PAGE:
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|Birth name||Woodward Maurice Ritter|
|Born||January 12, 1905|
Murvaul, Texas, U.S.
|Died||January 2, 1974 (aged 68)|
Nashville, Tennessee, U.S.
|Labels||Columbia, Decca, Capitol|
Woodward Maurice "Tex" Ritter (January 12, 1905 – January 2, 1974) was a pioneer of American country music, a popular singer and actor from the mid-1930s into the 1960s, and the patriarch of the Ritter acting family (son John, grandsons Jason and Tyler, and granddaughter Carly). He is a member of the Country Music Hall of Fame.
Woodward Maurice Ritter was born on January 12, 1905, in Murvaul, Texas, to Martha Elizabeth (née Matthews) and James Everett Ritter. He grew up on his family's farm in Panola County, Texas, and attended grade school in Carthage, Texas. He attended South Park High School in Beaumont, Texas. After graduating with honors, he entered the University of Texas at Austin in 1922 to study pre-law and major in government, political science, and economics. After traveling to Chicago with a musical troupe, he entered Northwestern Law School.
Radio and Broadway
An early pioneer of country music, Ritter soon became interested in show business. In 1928, he sang on KPRC-AM in Houston, Texas, a 30-minute program of mostly cowboy songs. That same year, he moved to New York City and landed a job in the men's chorus of the Broadway show The New Moon (1928). He appeared as cowboy Cord Elam in the Broadway production Green Grow the Lilacs (1931), the basis for the musical Oklahoma! He also played the part of Sagebrush Charlie in The Round Up (1932) and Mother Lode (1934).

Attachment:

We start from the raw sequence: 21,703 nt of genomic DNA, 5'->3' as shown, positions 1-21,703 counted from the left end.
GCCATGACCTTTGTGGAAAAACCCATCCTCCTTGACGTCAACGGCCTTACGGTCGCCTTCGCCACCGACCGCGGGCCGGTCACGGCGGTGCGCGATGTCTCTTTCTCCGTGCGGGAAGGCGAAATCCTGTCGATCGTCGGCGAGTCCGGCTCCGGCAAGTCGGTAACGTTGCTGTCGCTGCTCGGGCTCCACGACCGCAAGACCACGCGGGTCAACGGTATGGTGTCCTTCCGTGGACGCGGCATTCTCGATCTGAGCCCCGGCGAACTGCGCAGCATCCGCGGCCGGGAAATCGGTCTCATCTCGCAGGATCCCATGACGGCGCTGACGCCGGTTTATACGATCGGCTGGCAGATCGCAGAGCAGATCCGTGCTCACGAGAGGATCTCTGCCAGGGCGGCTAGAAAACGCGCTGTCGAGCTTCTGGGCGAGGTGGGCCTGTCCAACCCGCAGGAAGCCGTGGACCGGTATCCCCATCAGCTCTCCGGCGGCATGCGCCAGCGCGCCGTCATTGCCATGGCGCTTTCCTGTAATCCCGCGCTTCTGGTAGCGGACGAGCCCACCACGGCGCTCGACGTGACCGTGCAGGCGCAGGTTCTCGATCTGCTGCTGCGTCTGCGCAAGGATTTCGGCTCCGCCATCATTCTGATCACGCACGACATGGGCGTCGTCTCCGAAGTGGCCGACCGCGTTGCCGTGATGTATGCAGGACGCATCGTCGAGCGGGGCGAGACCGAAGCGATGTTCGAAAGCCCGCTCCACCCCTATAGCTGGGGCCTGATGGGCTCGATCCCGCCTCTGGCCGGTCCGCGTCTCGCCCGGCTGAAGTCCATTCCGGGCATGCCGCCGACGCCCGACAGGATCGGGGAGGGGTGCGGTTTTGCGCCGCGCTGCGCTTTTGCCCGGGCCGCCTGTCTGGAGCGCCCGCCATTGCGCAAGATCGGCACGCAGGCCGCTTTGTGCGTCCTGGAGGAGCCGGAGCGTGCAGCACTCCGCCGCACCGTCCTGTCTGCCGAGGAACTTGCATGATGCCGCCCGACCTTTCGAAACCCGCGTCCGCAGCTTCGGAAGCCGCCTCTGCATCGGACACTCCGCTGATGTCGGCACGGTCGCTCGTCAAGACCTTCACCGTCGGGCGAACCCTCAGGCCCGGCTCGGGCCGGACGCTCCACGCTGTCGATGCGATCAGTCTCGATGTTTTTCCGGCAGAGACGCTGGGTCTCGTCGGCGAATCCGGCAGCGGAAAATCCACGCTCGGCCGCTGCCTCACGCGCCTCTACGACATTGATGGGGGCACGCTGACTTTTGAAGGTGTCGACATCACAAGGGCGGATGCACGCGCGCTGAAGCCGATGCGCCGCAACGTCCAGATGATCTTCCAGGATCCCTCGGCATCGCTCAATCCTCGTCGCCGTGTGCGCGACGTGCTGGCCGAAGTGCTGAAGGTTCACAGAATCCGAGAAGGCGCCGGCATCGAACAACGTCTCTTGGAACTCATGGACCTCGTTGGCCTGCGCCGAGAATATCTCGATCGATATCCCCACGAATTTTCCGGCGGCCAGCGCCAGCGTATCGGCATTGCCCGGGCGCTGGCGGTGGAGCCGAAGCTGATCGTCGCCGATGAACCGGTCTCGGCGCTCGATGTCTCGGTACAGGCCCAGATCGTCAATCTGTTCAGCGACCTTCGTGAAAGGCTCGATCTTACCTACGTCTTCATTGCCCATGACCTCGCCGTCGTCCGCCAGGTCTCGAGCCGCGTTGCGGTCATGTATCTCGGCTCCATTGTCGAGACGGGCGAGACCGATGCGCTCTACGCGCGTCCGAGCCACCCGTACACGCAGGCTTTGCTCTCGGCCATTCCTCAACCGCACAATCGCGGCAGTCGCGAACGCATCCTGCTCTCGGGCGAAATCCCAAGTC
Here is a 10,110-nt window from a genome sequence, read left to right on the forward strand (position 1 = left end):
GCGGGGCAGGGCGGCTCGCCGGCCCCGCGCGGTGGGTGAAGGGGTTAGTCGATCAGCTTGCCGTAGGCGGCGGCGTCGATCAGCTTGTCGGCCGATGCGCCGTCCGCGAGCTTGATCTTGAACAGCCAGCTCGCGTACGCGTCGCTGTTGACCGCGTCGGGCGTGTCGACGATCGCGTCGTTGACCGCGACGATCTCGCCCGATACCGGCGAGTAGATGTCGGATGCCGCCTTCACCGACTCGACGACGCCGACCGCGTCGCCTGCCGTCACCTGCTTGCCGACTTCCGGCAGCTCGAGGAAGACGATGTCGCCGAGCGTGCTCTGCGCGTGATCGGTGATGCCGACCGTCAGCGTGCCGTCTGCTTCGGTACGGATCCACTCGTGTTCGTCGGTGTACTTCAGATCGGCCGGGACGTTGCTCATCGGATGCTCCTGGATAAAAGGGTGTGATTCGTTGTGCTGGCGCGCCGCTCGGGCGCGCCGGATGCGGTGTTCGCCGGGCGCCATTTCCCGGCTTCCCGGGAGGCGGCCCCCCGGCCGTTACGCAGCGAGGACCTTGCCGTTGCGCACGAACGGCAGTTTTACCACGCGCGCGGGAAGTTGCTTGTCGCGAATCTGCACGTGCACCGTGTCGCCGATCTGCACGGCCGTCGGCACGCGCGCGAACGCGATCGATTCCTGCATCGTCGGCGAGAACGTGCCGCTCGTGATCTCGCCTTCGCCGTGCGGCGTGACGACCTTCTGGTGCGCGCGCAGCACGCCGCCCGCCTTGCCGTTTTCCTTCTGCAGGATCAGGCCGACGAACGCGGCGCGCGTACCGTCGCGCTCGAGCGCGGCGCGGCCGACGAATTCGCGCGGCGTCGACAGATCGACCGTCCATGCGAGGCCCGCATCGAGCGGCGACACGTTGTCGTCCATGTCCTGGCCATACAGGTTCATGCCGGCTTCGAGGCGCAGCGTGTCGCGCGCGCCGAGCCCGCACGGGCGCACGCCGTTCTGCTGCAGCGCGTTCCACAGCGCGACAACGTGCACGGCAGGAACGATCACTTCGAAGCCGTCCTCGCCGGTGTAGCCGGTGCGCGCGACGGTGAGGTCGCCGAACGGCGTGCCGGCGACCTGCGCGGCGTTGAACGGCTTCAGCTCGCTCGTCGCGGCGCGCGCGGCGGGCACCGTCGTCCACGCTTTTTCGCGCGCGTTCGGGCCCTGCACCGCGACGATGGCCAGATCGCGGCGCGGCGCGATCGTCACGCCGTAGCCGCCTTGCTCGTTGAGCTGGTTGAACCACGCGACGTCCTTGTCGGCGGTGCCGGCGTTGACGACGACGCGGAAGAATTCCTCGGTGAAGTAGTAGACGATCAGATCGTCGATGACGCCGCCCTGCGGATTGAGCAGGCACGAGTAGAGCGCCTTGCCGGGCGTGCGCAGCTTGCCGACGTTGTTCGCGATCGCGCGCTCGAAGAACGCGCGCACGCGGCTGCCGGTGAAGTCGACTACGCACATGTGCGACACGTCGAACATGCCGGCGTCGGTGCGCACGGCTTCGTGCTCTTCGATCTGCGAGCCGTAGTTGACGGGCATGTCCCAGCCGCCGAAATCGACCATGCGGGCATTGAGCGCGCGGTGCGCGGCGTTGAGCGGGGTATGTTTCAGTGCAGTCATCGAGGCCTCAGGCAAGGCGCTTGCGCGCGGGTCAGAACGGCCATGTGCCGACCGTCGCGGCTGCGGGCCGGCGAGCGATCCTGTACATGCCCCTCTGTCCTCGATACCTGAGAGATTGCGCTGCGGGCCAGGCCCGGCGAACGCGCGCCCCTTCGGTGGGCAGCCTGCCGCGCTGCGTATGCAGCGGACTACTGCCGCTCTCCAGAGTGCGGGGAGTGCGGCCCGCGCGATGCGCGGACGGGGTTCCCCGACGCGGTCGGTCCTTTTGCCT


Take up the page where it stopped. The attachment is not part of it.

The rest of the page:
In 1932, he starred in New York City's first broadcast Western, The Lone Star Rangers on WOR-AM, where he sang and told tales of the Old West. Ritter wrote and starred in Cowboy Tom's Roundup on WINS-AM in 1933, a daily children's cowboy program aired over two other East Coast stations for three years. He also performed on the radio show WHN Barndance and sang on NBC Radio shows; and appeared in several radio dramas, including CBS's Bobby Benson's Adventures.